Britain may have to accept a “fish for finance” compromise in EU trade talks which would see foreign boats in UK waters in return for few restrictions on the City, Irish premier Leo Varadkar warned today.
He stressed there would have to be “trade offs” if the UK and Brussels are to strike a new trade deal which Boris Johnson has vowed to do by the end of the year.
The UK has a “very strong position on fisheries,” he added, given the size of British waters, with “a lot of fish taken out of your waters by boats from other countries,” and the bulk sold to mainland Europe.
However, he added: “An area where you’re in a very weak position is one of the most valuable parts of the British economy which is financial services.
“And if financial services and entertainment, audio visual, are cut off from the single market, the European market, that will be a very severe blow to the British economy and the South-East, in particular in London.
“So, you know, you may have to make concessions in areas like fishing in order to get concessions from us in areas like financial services.”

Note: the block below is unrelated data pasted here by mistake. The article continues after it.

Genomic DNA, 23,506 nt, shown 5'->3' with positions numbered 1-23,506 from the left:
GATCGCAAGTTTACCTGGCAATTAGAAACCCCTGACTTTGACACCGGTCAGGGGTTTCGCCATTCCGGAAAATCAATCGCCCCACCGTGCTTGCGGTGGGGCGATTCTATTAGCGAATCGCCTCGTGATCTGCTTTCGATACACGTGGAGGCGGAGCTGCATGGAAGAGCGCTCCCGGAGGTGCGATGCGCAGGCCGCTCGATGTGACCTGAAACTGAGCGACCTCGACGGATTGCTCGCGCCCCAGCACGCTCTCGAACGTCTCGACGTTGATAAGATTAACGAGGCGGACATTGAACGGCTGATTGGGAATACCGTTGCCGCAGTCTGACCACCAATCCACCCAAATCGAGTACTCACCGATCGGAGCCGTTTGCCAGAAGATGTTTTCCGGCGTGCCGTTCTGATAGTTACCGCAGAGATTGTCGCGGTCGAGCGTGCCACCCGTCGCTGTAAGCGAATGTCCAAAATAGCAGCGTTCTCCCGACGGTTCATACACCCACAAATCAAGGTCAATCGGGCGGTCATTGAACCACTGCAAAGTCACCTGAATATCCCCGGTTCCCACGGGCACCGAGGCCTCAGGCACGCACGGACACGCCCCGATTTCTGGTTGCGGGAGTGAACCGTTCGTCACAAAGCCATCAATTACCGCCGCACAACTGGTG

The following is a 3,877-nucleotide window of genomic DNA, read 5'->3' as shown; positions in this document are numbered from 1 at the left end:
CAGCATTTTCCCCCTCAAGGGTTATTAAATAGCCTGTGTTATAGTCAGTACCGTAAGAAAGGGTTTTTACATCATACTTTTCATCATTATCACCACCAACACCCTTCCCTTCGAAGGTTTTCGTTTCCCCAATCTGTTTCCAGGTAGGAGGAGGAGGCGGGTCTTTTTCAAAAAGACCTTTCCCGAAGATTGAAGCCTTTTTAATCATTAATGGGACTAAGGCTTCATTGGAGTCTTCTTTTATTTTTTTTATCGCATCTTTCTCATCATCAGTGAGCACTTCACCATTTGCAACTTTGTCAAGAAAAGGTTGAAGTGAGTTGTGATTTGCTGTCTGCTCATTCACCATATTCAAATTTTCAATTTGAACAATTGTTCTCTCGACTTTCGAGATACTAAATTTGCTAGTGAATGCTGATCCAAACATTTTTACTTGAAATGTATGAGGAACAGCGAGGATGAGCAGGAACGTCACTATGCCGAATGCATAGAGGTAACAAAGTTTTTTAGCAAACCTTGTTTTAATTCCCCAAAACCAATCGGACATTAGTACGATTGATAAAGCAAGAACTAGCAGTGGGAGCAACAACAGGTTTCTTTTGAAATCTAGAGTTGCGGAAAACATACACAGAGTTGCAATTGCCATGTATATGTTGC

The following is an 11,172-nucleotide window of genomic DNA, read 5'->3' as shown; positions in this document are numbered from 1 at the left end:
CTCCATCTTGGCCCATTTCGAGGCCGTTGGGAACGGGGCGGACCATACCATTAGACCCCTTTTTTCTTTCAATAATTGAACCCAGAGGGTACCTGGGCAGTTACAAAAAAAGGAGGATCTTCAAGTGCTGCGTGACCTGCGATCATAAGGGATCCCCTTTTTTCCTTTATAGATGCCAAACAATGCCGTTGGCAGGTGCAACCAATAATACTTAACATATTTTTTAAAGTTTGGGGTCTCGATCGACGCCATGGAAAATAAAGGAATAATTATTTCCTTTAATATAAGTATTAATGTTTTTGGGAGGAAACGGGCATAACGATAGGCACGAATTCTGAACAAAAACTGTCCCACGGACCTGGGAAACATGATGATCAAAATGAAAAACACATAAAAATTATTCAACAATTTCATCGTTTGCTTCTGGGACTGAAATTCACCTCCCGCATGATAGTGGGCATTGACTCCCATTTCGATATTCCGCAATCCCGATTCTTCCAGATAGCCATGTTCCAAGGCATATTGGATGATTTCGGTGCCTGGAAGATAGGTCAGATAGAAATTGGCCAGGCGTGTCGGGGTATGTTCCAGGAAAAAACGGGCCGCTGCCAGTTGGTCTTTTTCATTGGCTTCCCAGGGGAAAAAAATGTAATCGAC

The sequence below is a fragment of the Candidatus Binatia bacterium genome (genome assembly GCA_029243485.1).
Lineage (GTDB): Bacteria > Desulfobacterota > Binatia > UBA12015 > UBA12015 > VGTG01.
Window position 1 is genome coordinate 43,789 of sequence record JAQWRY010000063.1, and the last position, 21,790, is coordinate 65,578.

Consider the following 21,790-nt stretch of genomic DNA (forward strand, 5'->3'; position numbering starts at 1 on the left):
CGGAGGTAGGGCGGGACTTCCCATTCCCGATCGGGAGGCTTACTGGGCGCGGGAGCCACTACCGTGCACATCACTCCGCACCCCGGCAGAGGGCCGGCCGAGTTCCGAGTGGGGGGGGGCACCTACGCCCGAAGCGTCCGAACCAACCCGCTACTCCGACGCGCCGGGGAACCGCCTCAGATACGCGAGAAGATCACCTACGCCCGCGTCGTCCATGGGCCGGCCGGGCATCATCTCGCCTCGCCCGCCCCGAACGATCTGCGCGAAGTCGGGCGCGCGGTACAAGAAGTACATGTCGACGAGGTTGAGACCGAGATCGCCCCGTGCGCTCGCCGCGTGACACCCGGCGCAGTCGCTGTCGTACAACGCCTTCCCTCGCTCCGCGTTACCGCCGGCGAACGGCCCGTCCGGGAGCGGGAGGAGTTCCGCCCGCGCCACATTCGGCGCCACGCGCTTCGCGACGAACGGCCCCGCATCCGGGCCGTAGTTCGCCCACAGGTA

Some figures in the Square Mile, though, believe that continental Europe is so dependent on finance from London that any new restrictions will be limited anyhow.
Mr Varadkar, speaking to the BBC, also claimed that the EU would have the upper hand in post-Brexit trade talks given that’s it’s population is seven times bigger than the UK.
The Taoiseach, who is fighting a general election, also repeated warnings from several EU leaders that striking a comprehensive new trade deal by the end of December would be “difficult”.
He was holding talks with EU chief Brexit negotiator Michel Barnier in Dublin today.